Two of the new appointments to the Court of Appeal attract my attention for different reasons. Sir Richard Aikens was one of those responsible for the Commercial Court Recommendations, and I used to instruct Sir Rupert Jackson when he was a junior barrister.
Mr Justice Aikens becomes a Lord Justice of Appeal on 19 November. He was Judge in charge of the Commercial Court from 2005-2006 and was chairman of the Aikens Committee which produced the Commercial Court Long Trials Recommendations now undergoing a trial period in that Court. His elevation means that he will not be there when the testing period comes to an end on 30 November.
Doubtless Sir Richard will keep an eye on what he did so much to promote. If we are lucky, he may get to hear an appeal on a case management matter arising, if not necessarily from the Commercial Court itself, then from another court fired up with the zeal for rigourous management which the Commercial Court Recommendations have inspired.
I was present when he and two other Commercial Court judges, Mr Justice Smith and Mrs Justice Gloster, gave a talk in February to emphasise that they intended to follow the Recommendations closely (see Commercial Court judges set out their case management intentions). It was an impressive array of judicial fire-power to bring to bear on what many regard as the dull mechanics of steering a case to trial. Dull it may be relative to to the drama of a triumphantly forensic cross-examination or a mould-breaking legal argument – both pretty rare anyway – but it is the dull mechanics which make the difference between timely, affordable justice and justice which only the richest can afford.
Not every practitioner welcomes such close management by judges, arguing that front-loading of costs is an inevitable consequence of some of the new obligations. There is certainly room for debate about this, and not every case warrants such hands-on control – or interference, if you prefer. It is, however, wrong to describe the obligations as “new” since they are firmly grounded in the CPR, and the judges positively invited comment and suggestions, as much during the course of the trial, as at the end of it. The first cases largely managed under the Commercial Court Recommendations will come to trial in the Autumn.
One of the judges at that meeting referred to the present Court of Appeal as “robust”. The appointment of Sir Richard Aikens to their number will enhance that quality.
Mr Justice Jackson becomes a Lord Justice of Appeal on 1 October. If I had been a betting man when I first met Rupert Jackson, I might have popped down to Ladbrokes and put a month’s worth of my salary as an articled clerk on that outcome (not that that would have been a very big stake in the late 1970s). The partner with whom I first sat used to instruct him on anything which needed serious intellectual input, and not just on the professional negligence matters which were his forte.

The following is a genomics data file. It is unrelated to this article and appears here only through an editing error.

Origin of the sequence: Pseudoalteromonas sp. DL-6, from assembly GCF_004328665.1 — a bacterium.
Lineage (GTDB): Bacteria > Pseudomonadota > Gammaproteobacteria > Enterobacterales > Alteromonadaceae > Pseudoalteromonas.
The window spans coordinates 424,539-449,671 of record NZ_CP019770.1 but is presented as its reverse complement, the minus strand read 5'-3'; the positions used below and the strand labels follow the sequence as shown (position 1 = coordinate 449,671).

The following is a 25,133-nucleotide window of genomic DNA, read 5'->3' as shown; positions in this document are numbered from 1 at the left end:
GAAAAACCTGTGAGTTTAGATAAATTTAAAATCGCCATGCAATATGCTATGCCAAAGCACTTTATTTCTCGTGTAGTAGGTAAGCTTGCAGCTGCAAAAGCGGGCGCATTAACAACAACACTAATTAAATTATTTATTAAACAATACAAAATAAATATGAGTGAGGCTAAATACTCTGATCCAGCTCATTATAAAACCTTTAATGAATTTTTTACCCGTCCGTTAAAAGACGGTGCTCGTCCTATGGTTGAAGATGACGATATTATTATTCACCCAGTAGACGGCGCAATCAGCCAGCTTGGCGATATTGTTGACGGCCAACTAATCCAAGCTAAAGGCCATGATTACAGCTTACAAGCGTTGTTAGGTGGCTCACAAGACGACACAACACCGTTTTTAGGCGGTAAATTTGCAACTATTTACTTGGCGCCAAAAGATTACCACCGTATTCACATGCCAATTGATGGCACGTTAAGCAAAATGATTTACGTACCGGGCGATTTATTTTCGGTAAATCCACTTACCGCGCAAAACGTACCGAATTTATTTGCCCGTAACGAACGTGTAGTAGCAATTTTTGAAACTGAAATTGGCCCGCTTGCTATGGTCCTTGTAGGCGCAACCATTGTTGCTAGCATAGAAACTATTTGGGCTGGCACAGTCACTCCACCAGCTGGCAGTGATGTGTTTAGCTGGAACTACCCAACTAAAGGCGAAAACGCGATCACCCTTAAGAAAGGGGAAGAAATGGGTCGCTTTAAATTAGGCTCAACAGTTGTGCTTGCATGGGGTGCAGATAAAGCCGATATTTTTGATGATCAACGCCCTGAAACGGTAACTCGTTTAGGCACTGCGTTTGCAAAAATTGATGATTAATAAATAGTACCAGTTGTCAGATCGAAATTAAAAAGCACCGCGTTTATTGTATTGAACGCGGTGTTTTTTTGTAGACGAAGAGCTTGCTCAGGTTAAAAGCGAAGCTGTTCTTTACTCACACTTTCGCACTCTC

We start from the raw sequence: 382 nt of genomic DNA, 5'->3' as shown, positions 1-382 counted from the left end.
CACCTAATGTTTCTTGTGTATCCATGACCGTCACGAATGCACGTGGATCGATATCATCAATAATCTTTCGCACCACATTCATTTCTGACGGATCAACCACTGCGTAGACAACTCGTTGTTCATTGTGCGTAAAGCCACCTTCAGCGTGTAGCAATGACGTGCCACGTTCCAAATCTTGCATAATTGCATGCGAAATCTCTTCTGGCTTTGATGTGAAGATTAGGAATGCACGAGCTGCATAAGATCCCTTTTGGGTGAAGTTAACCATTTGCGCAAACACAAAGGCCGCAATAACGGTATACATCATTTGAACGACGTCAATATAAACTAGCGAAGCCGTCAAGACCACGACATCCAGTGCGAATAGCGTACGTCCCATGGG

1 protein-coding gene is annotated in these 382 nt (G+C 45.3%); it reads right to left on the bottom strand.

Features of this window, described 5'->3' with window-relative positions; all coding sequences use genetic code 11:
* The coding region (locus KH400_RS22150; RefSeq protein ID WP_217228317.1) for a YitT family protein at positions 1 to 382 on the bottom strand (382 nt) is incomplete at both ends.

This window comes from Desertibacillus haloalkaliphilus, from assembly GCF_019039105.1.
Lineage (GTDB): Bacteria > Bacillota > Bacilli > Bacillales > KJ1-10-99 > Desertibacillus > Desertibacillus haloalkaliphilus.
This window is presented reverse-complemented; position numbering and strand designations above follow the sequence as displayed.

I cannot think, now, how I came to instruct him on a dispute between an up-market shop and some shop-fitters. It had no deep points of law in it, just a bloody war of attrition between two parties who hated each other and who were not willing to consider that there could be any meeting-point between their respective positions. If I am now a firm believer in the idea that the state has an obligation to provide a forum for parties to fight to the death if they so choose, and am unconvinced by those who say that any case is capable of mediation, it is thanks to that case.
I had optimistically had the case set down as a short cause – that is, with an estimated length of four hours or less – and spent the next four days fending off the hostility of an aggrieved Listings Office and trying to restrain my client, whose repeated cries of “liar” threatened to reach the ears of the judge as her opponent gave evidence.
Part-way through the fourth day, I noticed that all the clients on both sides had disappeared. A noise erupted from the corridor outside like a cat-fight at a football match. I rushed out in time to see the parties disappearing down the corridor, if not exactly arm-in-arm, then at least relatively at peace with each other. I stopped them, and was told that they were fed up with sitting in court all day, that they had businesses to run, and that they had reached an agreement. The noise I had heard was the culmination of a final debate as to the merits before they had fixed on a settlement.
Rupert Jackson explained politely that it was not really on for the principals to wander away leaving a court full of lawyers still arguing about a case which they considered settled, and the parties came back, reluctantly, to outline what the deal was. The judge assented rather quickly, doubtless afraid that any delay would allow them to change their minds. It was an early lesson for me in the idea that some people, otherwise very commercial, need their day (or in this case four days) in court for reasons which owe nothing to any rational assessment of cost versus risk.
By the time I met Rupert Jackson again, two decades had passed and he had become Sir Rupert and the judge in charge of the Technology & Construction Court. I doubt that his introduction to the minutiae of shop-fitting contracts played much part in his rise.
A stint in charge of the TCC is, however, a different matter and is, like Sir Richard Aikens’ period in the Commercial Court, useful experience to bring to the Court of Appeal, at least from the perspective of those who think that technology and case management deserve more attention than they have had in the courts.